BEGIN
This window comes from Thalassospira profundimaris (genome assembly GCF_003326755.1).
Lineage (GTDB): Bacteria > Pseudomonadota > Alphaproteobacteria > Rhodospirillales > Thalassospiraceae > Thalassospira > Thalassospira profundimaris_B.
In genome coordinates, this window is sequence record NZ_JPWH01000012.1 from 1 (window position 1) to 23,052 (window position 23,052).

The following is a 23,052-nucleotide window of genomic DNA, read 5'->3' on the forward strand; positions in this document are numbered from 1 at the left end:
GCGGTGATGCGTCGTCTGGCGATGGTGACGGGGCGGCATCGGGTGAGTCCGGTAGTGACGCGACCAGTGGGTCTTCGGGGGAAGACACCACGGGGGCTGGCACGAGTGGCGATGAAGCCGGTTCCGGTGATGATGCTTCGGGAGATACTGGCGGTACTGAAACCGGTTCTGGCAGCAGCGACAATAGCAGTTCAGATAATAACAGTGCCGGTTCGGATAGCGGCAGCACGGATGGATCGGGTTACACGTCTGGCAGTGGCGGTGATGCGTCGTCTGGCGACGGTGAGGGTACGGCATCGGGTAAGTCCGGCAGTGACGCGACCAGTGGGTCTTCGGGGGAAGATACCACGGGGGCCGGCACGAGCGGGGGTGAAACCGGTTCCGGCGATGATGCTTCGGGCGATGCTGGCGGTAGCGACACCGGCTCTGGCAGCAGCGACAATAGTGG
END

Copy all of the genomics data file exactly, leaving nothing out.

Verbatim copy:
This window comes from Thalassospira profundimaris (genome assembly GCF_003326755.1).
Lineage (GTDB): Bacteria > Pseudomonadota > Alphaproteobacteria > Rhodospirillales > Thalassospiraceae > Thalassospira > Thalassospira profundimaris_B.
In genome coordinates, this window is sequence record NZ_JPWH01000012.1 from 1 (window position 1) to 23,052 (window position 23,052).

The following is a 23,052-nucleotide window of genomic DNA, read 5'->3' on the forward strand; positions in this document are numbered from 1 at the left end:
GCGGTGATGCGTCGTCTGGCGATGGTGACGGGGCGGCATCGGGTGAGTCCGGTAGTGACGCGACCAGTGGGTCTTCGGGGGAAGACACCACGGGGGCTGGCACGAGTGGCGATGAAGCCGGTTCCGGTGATGATGCTTCGGGAGATACTGGCGGTACTGAAACCGGTTCTGGCAGCAGCGACAATAGCAGTTCAGATAATAACAGTGCCGGTTCGGATAGCGGCAGCACGGATGGATCGGGTTACACGTCTGGCAGTGGCGGTGATGCGTCGTCTGGCGACGGTGAGGGTACGGCATCGGGTAAGTCCGGCAGTGACGCGACCAGTGGGTCTTCGGGGGAAGATACCACGGGGGCCGGCACGAGCGGGGGTGAAACCGGTTCCGGCGATGATGCTTCGGGCGATGCTGGCGGTAGCGACACCGGCTCTGGCAGCAGCGACAATAGTGG